Programs should be held accountable for meeting these established standards of performance, with articulated consequences for failing to do so, including loss of program approval after appropriate due process. 

State response to our analysis

Georgia recognized the factual accuracy of this analysis. The state noted that additional information can be found in the state's Framework for Teaching. 

How we graded

States need to hold programs accountable for the quality of their graduates.

The state should examine a number of factors when measuring the performance of and approving teacher preparation programs. Although the quality of both the subject-matter preparation and professional sequence is crucial, there are also additional measures that can provide the state and the public with meaningful, readily understandable indicators of how well programs are doing when it comes to preparing teachers to be successful in the classroom.  

States have made great strides in building data systems with the capacity to provide evidence of teacher performance. These same data can be used to provide objective evidence of the performance of teacher preparation programs. States should make such data, as well as other objective measures that go beyond licensure pass rates, a central component of their teacher preparation program approval processes, and they should establish precise standards for performance that are more useful for accountability purposes. 

Research rationale

For discussion of teacher preparation program approval see Andrew Rotherham's chapter "Back to the Future: The History and Politics of State Teacher Licensure and Certification." in A Qualified Teacher in Every Classroom. (Harvard Education Press, 2004).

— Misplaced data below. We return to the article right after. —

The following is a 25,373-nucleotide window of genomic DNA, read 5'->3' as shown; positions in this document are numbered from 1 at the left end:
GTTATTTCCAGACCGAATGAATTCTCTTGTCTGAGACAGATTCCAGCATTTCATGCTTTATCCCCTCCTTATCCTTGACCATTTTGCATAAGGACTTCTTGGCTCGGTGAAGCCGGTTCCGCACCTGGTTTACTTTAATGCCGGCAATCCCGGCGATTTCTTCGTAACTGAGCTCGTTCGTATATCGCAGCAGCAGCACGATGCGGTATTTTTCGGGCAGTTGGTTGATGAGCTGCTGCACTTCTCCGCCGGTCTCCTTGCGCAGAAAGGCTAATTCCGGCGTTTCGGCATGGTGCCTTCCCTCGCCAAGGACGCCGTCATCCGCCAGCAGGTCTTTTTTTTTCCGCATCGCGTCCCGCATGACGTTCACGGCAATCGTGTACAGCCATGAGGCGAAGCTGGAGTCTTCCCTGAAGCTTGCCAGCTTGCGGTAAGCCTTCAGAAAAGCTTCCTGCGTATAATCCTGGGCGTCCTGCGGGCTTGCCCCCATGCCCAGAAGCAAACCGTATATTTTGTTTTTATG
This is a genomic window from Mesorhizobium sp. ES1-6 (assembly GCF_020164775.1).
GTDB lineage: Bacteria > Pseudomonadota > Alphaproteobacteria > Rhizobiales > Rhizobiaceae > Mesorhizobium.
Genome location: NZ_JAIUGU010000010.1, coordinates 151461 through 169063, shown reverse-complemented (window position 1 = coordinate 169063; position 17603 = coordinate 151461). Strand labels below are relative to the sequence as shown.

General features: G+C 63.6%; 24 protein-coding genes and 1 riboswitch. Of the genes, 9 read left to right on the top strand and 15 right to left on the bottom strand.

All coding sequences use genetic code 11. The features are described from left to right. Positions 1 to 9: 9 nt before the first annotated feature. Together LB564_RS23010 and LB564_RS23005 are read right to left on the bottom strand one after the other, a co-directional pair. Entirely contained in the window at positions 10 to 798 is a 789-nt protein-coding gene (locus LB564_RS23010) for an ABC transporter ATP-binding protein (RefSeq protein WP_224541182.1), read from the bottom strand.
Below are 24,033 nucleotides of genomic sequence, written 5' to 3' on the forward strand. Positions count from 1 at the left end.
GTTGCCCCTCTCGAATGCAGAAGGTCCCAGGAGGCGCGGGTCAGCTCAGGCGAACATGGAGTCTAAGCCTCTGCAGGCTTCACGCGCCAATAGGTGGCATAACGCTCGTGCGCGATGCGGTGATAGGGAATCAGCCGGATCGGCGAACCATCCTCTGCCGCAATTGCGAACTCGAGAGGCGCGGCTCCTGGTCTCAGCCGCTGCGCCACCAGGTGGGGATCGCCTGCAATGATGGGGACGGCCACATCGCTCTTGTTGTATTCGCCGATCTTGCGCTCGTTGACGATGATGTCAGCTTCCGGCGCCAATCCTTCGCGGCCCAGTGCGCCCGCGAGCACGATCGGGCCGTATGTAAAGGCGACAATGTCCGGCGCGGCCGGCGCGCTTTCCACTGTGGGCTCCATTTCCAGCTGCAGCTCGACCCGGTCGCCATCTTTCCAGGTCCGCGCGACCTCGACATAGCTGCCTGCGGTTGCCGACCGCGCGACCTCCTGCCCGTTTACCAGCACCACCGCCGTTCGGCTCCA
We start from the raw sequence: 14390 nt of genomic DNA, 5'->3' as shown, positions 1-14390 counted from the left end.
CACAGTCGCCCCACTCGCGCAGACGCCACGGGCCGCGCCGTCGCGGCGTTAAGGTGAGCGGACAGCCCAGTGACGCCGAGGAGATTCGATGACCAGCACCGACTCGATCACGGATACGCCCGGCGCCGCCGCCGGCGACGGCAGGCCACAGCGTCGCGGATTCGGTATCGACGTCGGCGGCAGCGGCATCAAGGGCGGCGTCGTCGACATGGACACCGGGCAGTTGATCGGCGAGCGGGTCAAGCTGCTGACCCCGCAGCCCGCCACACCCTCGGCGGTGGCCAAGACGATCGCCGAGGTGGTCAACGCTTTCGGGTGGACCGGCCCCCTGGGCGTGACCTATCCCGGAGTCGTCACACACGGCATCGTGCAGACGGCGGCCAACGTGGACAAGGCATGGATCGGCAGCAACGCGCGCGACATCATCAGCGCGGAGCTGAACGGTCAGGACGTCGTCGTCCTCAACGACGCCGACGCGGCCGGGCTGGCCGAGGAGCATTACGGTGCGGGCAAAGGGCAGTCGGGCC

For evidence of how weak state efforts to hold teacher preparation programs accountable are, see data on programs identified as low-performing in the U.S. Department of Education, Secretary's Seventh Annual Report on Teacher Quality 2010 at:
http://www2.ed.gov/about/reports/annual/teachprep/t2r7.pdf 

For additional discussion and research of how teacher education programs can add value to their teachers, see NCTQ, Tomorrow's Teachers: Evaluation Education Schools, available at http://www.nctq.org/p/edschools.

For a discussion of the lack of evidence that national accreditation status enhances teacher preparation programs' effectiveness, see D. Ballou and M. Podgursky, "Teacher Training and Licensure: A Layman's Guide," in Better Teachers, Better Schools, ed. Marci Kanstoroom and Chester E. Finn. Jr. (Washington, D.C.: Thomas B. Fordham Foundation, 1999), 45-47. See also No Common Denominator: The Preparation of Elementary Teachers in Mathematics by America's Education Schools (NCTQ, 2008) and What Education Schools Aren't Teaching About Reading and What Elementary Teachers Aren't Learning (NCTQ, 2006).

See NCTQ, Alternative Certification Isn't Alternative (2007) regarding the dearth of accountability data states require of alternate route programs.